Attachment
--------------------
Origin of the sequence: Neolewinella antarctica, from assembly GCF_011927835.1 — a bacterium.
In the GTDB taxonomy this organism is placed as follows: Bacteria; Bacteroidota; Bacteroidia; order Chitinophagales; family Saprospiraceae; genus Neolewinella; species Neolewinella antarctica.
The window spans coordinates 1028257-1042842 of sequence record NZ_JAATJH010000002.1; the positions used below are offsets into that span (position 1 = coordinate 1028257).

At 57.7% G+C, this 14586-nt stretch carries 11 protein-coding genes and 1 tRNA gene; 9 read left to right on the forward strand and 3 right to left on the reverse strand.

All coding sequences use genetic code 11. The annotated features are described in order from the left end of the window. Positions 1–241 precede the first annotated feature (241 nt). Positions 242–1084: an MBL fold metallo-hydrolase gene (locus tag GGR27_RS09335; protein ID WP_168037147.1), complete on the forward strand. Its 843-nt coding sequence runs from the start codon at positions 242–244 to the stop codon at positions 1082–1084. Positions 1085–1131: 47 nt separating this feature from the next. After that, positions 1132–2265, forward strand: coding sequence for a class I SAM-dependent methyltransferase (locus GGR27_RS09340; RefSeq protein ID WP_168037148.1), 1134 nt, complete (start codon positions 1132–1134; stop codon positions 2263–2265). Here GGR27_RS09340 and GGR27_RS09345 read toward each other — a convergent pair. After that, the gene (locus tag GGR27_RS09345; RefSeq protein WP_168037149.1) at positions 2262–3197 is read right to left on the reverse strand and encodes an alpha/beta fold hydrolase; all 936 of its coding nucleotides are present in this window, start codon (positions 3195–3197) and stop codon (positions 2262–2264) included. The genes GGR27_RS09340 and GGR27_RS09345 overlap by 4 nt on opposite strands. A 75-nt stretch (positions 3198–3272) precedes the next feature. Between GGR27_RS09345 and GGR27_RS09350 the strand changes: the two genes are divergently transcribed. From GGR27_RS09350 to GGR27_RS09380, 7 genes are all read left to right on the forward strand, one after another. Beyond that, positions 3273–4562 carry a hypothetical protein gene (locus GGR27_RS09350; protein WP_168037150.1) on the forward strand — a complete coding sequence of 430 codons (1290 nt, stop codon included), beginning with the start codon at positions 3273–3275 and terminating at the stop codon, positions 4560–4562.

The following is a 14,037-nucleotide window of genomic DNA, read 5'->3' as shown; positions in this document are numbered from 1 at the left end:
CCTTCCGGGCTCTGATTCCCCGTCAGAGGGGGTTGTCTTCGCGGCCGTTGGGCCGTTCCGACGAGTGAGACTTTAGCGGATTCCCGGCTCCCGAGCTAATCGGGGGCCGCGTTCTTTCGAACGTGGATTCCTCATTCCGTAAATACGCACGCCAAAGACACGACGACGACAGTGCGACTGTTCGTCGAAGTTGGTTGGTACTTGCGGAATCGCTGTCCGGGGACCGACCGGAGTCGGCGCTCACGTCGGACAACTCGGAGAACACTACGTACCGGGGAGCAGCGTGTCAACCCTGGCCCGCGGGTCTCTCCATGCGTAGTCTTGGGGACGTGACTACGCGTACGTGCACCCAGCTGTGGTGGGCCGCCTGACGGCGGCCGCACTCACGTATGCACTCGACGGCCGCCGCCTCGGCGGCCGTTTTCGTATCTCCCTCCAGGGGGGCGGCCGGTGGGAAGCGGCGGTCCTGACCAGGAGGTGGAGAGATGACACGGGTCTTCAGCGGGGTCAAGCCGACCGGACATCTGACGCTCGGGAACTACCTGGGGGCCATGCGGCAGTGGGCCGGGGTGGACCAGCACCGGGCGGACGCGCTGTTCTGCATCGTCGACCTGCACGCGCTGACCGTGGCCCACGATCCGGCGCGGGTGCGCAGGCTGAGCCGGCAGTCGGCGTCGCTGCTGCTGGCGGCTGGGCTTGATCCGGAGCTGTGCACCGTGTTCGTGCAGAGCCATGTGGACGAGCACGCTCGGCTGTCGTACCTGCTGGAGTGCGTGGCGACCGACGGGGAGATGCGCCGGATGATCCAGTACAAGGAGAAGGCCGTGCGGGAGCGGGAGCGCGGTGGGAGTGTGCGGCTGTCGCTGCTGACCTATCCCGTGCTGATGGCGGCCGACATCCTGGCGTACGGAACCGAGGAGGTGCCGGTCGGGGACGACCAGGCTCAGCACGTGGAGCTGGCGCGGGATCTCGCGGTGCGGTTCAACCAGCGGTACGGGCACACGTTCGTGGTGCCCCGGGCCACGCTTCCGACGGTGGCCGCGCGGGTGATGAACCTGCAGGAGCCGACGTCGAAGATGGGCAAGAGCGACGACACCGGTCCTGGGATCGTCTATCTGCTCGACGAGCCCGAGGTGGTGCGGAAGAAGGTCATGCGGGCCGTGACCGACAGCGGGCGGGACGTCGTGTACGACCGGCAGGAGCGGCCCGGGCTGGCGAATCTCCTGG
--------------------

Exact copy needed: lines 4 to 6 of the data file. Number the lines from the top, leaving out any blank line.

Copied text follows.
At 57.7% G+C, this 14586-nt stretch carries 11 protein-coding genes and 1 tRNA gene; 9 read left to right on the forward strand and 3 right to left on the reverse strand.

All coding sequences use genetic code 11. The annotated features are described in order from the left end of the window. Positions 1–241 precede the first annotated feature (241 nt). Positions 242–1084: an MBL fold metallo-hydrolase gene (locus tag GGR27_RS09335; protein ID WP_168037147.1), complete on the forward strand. Its 843-nt coding sequence runs from the start codon at positions 242–244 to the stop codon at positions 1082–1084. Positions 1085–1131: 47 nt separating this feature from the next. After that, positions 1132–2265, forward strand: coding sequence for a class I SAM-dependent methyltransferase (locus GGR27_RS09340; RefSeq protein ID WP_168037148.1), 1134 nt, complete (start codon positions 1132–1134; stop codon positions 2263–2265). Here GGR27_RS09340 and GGR27_RS09345 read toward each other — a convergent pair. After that, the gene (locus tag GGR27_RS09345; RefSeq protein WP_168037149.1) at positions 2262–3197 is read right to left on the reverse strand and encodes an alpha/beta fold hydrolase; all 936 of its coding nucleotides are present in this window, start codon (positions 3195–3197) and stop codon (positions 2262–2264) included. The genes GGR27_RS09340 and GGR27_RS09345 overlap by 4 nt on opposite strands. A 75-nt stretch (positions 3198–3272) precedes the next feature. Between GGR27_RS09345 and GGR27_RS09350 the strand changes: the two genes are divergently transcribed. From GGR27_RS09350 to GGR27_RS09380, 7 genes are all read left to right on the forward strand, one after another. Beyond that, positions 3273–4562 carry a hypothetical protein gene (locus GGR27_RS09350; protein WP_168037150.1) on the forward strand — a complete coding sequence of 430 codons (1290 nt, stop codon included), beginning with the start codon at positions 3273–3275 and terminating at the stop codon, positions 4560–4562.

The following is a 14,037-nucleotide window of genomic DNA, read 5'->3' as shown; positions in this document are numbered from 1 at the left end: